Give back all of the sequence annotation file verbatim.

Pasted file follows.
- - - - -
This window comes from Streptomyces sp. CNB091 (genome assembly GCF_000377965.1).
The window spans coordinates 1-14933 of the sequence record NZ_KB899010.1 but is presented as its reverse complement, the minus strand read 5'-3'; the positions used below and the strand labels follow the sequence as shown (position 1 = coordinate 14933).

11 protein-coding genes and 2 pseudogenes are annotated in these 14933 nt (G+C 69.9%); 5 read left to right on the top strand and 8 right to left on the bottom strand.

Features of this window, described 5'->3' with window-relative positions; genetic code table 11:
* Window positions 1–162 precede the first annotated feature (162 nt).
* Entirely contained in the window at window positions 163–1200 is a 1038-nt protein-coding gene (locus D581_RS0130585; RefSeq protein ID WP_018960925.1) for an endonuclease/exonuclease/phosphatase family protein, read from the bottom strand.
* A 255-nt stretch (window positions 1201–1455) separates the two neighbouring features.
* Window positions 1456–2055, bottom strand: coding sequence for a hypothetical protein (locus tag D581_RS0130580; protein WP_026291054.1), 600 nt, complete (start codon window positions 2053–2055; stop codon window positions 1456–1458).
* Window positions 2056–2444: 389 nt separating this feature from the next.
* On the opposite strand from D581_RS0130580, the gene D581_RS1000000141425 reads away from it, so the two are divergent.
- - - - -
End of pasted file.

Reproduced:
This window comes from Streptomyces sp. CNB091 (genome assembly GCF_000377965.1).
The window spans coordinates 1-14933 of the sequence record NZ_KB899010.1 but is presented as its reverse complement, the minus strand read 5'-3'; the positions used below and the strand labels follow the sequence as shown (position 1 = coordinate 14933).

11 protein-coding genes and 2 pseudogenes are annotated in these 14933 nt (G+C 69.9%); 5 read left to right on the top strand and 8 right to left on the bottom strand.

Features of this window, described 5'->3' with window-relative positions; genetic code table 11:
* Window positions 1–162 precede the first annotated feature (162 nt).
* Entirely contained in the window at window positions 163–1200 is a 1038-nt protein-coding gene (locus D581_RS0130585; RefSeq protein ID WP_018960925.1) for an endonuclease/exonuclease/phosphatase family protein, read from the bottom strand.
* A 255-nt stretch (window positions 1201–1455) separates the two neighbouring features.
* Window positions 1456–2055, bottom strand: coding sequence for a hypothetical protein (locus tag D581_RS0130580; protein WP_026291054.1), 600 nt, complete (start codon window positions 2053–2055; stop codon window positions 1456–1458).
* Window positions 2056–2444: 389 nt separating this feature from the next.
* On the opposite strand from D581_RS0130580, the gene D581_RS1000000141425 reads away from it, so the two are divergent.